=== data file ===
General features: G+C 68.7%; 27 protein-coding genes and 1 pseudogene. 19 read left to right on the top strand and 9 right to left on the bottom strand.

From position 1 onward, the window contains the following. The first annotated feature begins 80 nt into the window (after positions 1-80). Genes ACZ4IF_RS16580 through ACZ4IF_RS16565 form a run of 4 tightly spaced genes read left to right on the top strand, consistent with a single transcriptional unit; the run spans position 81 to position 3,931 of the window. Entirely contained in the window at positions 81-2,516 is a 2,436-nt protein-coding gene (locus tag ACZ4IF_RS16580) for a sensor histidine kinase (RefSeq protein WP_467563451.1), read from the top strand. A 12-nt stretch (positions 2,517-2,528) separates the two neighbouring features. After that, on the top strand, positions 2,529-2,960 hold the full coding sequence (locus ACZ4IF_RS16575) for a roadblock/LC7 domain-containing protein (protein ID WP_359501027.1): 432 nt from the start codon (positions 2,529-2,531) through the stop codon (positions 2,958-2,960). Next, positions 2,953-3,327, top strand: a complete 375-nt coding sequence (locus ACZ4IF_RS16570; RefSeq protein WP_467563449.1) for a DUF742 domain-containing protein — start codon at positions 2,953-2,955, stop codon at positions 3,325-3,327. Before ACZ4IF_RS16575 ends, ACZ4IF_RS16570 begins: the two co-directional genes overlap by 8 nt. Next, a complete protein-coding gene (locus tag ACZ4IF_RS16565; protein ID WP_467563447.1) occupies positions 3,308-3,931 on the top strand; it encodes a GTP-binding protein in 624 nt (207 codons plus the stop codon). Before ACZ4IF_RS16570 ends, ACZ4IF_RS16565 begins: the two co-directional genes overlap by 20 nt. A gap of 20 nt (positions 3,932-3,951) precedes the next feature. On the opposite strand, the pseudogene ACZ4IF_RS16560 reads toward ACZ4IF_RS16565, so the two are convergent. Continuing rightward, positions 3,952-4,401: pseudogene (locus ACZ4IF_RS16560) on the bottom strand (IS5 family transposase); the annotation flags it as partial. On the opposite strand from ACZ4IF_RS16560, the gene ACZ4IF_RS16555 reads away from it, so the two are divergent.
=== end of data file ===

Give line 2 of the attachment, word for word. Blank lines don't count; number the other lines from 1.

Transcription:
From position 1 onward, the window contains the following. The first annotated feature begins 80 nt into the window (after positions 1-80). Genes ACZ4IF_RS16580 through ACZ4IF_RS16565 form a run of 4 tightly spaced genes read left to right on the top strand, consistent with a single transcriptional unit; the run spans position 81 to position 3,931 of the window. Entirely contained in the window at positions 81-2,516 is a 2,436-nt protein-coding gene (locus tag ACZ4IF_RS16580) for a sensor histidine kinase (RefSeq protein WP_467563451.1), read from the top strand. A 12-nt stretch (positions 2,517-2,528) separates the two neighbouring features. After that, on the top strand, positions 2,529-2,960 hold the full coding sequence (locus ACZ4IF_RS16575) for a roadblock/LC7 domain-containing protein (protein ID WP_359501027.1): 432 nt from the start codon (positions 2,529-2,531) through the stop codon (positions 2,958-2,960). Next, positions 2,953-3,327, top strand: a complete 375-nt coding sequence (locus ACZ4IF_RS16570; RefSeq protein WP_467563449.1) for a DUF742 domain-containing protein — start codon at positions 2,953-2,955, stop codon at positions 3,325-3,327. Before ACZ4IF_RS16575 ends, ACZ4IF_RS16570 begins: the two co-directional genes overlap by 8 nt. Next, a complete protein-coding gene (locus tag ACZ4IF_RS16565; protein ID WP_467563447.1) occupies positions 3,308-3,931 on the top strand; it encodes a GTP-binding protein in 624 nt (207 codons plus the stop codon). Before ACZ4IF_RS16570 ends, ACZ4IF_RS16565 begins: the two co-directional genes overlap by 20 nt. A gap of 20 nt (positions 3,932-3,951) precedes the next feature. On the opposite strand, the pseudogene ACZ4IF_RS16560 reads toward ACZ4IF_RS16565, so the two are convergent. Continuing rightward, positions 3,952-4,401: pseudogene (locus ACZ4IF_RS16560) on the bottom strand (IS5 family transposase); the annotation flags it as partial. On the opposite strand from ACZ4IF_RS16560, the gene ACZ4IF_RS16555 reads away from it, so the two are divergent.